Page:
• Clarify if you'll need to register any rights and if you'll need to enforce them.

In some cases, such as a franchising agreement, you may need to  consider whether Australian Franchising Code of Conduct or other Australian laws apply.

Imported plants that introduce exotic and unwanted weeds, pests and diseases cause havoc on Australia's natural environment, food security and economy. It's essential that we protect our biosecurity. If you're importing plant material then you'll need to ensure it complies with the biosecurity requirements

To register plant breeder’s rights (PBR) for plant varieties developed overseas, you’ll need to follow the Australian application process.

Apply for protection in Australia

Comparative growing trial

As part of the application process, a comparative growing trial is normally required. However, if your plant variety is already registered overseas, and meets certain conditions, you may be able to skip this step.

The Plant Breeder's Rights Act 1994 (PBR Act) allows distinctness, uniformity and stability (DUS) data produced in other UPOV countries to be used in place of a local comparative growing trial.

To meet these conditions, you'll need to prove:

  • The new overseas variety is so clearly distinct from all the Australian varieties of common knowledge that further DUS test growing isn't needed
  • The first PBR application relating to the candidate variety has been lodged overseas
  • The variety has previously been test-grown in a UPOV member country using official UPOV test guidelines and test procedures
  • All the most similar varieties of common knowledge (including those in Australia) have been included in the overseas DUS trial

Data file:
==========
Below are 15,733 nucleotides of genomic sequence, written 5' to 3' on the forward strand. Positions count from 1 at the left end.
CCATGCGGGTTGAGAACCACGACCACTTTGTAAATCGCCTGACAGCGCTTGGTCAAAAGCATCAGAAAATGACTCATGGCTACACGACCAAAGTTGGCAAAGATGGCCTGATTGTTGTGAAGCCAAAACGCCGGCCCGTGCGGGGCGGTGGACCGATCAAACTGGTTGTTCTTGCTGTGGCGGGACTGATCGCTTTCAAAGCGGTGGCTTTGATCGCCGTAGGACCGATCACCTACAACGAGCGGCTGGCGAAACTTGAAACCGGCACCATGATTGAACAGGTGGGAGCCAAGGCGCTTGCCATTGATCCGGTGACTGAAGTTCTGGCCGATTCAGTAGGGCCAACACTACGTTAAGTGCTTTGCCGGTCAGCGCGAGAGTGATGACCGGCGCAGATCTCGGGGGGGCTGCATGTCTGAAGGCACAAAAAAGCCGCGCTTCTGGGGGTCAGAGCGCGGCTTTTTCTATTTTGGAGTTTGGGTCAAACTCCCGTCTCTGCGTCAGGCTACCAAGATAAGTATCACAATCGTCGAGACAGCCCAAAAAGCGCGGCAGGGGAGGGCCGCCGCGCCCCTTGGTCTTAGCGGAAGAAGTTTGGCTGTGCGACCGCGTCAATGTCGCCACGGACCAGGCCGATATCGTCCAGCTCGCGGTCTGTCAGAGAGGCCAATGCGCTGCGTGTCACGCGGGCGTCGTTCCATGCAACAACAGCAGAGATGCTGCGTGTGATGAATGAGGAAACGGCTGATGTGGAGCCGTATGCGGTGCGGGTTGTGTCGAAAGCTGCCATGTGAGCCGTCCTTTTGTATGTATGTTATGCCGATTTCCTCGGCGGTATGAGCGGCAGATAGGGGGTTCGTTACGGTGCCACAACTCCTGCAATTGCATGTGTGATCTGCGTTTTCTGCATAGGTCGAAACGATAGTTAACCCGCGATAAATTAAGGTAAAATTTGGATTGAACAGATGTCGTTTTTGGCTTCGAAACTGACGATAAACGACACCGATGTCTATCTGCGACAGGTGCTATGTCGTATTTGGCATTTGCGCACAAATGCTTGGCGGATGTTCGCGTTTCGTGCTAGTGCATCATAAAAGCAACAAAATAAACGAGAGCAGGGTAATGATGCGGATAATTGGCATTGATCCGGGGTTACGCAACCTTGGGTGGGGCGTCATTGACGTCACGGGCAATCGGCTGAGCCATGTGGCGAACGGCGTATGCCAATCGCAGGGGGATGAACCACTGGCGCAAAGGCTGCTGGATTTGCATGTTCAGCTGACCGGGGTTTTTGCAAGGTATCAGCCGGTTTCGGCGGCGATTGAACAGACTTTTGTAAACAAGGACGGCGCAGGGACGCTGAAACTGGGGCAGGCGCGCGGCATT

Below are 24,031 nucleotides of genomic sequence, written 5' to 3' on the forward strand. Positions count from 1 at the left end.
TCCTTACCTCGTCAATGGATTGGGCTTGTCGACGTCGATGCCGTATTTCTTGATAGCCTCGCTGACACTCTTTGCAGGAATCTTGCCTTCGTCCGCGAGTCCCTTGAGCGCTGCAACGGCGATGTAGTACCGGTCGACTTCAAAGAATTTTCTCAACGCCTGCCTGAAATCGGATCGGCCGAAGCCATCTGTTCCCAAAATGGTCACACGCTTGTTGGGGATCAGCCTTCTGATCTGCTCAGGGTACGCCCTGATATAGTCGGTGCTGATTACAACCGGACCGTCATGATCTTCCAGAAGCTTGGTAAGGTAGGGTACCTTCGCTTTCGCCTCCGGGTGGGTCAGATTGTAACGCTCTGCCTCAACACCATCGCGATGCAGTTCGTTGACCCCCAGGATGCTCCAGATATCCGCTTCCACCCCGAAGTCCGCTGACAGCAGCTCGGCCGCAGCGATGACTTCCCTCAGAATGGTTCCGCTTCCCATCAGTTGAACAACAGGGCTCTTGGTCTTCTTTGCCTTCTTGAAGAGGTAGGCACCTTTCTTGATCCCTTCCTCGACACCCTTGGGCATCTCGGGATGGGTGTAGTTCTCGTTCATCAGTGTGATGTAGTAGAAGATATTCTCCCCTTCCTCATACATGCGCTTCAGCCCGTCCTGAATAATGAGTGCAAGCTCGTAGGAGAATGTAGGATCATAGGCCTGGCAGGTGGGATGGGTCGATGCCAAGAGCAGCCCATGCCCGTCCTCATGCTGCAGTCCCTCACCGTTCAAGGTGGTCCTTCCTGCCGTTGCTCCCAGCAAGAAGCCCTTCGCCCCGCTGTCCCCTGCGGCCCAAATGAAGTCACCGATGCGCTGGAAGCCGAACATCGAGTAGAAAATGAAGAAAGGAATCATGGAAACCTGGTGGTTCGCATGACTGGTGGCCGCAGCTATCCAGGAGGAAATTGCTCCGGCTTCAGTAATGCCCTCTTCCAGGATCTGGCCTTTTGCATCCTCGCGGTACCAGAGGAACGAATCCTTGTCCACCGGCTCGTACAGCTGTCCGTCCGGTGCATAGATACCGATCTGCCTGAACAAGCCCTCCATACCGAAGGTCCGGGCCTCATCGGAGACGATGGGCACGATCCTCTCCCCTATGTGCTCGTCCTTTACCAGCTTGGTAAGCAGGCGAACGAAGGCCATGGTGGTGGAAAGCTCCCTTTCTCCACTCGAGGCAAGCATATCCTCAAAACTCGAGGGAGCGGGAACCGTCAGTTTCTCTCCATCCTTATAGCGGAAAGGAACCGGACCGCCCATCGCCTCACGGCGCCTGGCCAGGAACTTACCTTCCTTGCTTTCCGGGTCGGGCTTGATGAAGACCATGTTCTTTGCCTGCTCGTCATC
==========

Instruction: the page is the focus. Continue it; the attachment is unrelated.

• Sufficient data and descriptive information is available to publish a detailed description of the variety in the accepted format in the Plant Varieties Journal and to satisfy the requirements of the PBR Act.

If the conditions are met, your nominated qualified person (QP) can proceed with Application Part 2. If you're not sure if your variety meets the conditions, you can reach out to us at for help. 

Exceptions for overseas data

We don't accept overseas data for some species due to wide genotype and environmental interactions. Your QP will be able to give you advice on this.

If you've already protected your IP overseas and want to secure protection in Australia, you'll need to consider when you go to apply.

Trade marks

If you want to claim a priority date in Australia, you should file here within 6 months of filing a national or regional trade mark application in another country.


You should aim to file in Australia within 12 months of the earliest priority date. If you're applying through the Patent Cooperation Treaty (PCT), you'll need to enter the national phase in Australia within 31 months of the earliest priority date.

Design rights

You'll have six months to apply for the design right in Australia after filing your design overseas.

Plant breeder's rights

The timeframe to apply for a plant breeder's right (PBR) in Australia depends when the variety was first sold.

  • Trees and (some) vines — 6 years of first being sold overseas
  • All other plant types — 4 years of first being sold overseas
  • All varieties — 1 year of first being sold in Australia.

Need help?

If you're outside of Australia and need help to apply for an IP right here, we'd recommend engaging an IP attorney to help you.

Engage an IP professional